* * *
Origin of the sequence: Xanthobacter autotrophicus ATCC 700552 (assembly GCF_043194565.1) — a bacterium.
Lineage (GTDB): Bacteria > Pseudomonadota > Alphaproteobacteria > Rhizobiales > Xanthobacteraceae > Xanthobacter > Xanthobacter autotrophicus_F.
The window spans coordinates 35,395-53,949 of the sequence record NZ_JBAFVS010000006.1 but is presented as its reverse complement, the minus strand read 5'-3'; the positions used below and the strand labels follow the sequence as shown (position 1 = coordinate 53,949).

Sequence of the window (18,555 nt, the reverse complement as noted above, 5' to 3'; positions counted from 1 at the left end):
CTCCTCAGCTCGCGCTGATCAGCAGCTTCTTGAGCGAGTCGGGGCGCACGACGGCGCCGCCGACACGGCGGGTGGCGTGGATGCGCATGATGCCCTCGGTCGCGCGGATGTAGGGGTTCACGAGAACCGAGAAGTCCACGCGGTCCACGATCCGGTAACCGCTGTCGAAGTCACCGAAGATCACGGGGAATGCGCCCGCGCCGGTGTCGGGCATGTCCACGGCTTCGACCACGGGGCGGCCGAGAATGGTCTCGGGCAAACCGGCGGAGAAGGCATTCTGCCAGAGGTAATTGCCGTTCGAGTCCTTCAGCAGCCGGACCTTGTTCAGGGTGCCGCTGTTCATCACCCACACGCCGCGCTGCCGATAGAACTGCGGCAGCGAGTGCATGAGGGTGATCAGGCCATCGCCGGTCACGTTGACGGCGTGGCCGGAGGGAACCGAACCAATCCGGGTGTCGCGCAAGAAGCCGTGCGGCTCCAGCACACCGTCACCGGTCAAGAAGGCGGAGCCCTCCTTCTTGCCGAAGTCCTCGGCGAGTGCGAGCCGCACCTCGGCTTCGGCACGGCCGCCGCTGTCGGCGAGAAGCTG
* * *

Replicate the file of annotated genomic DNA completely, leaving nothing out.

Origin of the sequence: Xanthobacter autotrophicus ATCC 700552 (assembly GCF_043194565.1) — a bacterium.
Lineage (GTDB): Bacteria > Pseudomonadota > Alphaproteobacteria > Rhizobiales > Xanthobacteraceae > Xanthobacter > Xanthobacter autotrophicus_F.
The window spans coordinates 35,395-53,949 of the sequence record NZ_JBAFVS010000006.1 but is presented as its reverse complement, the minus strand read 5'-3'; the positions used below and the strand labels follow the sequence as shown (position 1 = coordinate 53,949).

Sequence of the window (18,555 nt, the reverse complement as noted above, 5' to 3'; positions counted from 1 at the left end):
CTCCTCAGCTCGCGCTGATCAGCAGCTTCTTGAGCGAGTCGGGGCGCACGACGGCGCCGCCGACACGGCGGGTGGCGTGGATGCGCATGATGCCCTCGGTCGCGCGGATGTAGGGGTTCACGAGAACCGAGAAGTCCACGCGGTCCACGATCCGGTAACCGCTGTCGAAGTCACCGAAGATCACGGGGAATGCGCCCGCGCCGGTGTCGGGCATGTCCACGGCTTCGACCACGGGGCGGCCGAGAATGGTCTCGGGCAAACCGGCGGAGAAGGCATTCTGCCAGAGGTAATTGCCGTTCGAGTCCTTCAGCAGCCGGACCTTGTTCAGGGTGCCGCTGTTCATCACCCACACGCCGCGCTGCCGATAGAACTGCGGCAGCGAGTGCATGAGGGTGATCAGGCCATCGCCGGTCACGTTGACGGCGTGGCCGGAGGGAACCGAACCAATCCGGGTGTCGCGCAAGAAGCCGTGCGGCTCCAGCACACCGTCACCGGTCAAGAAGGCGGAGCCCTCCTTCTTGCCGAAGTCCTCGGCGAGTGCGAGCCGCACCTCGGCTTCGGCACGGCCGCCGCTGTCGGCGAGAAGCTG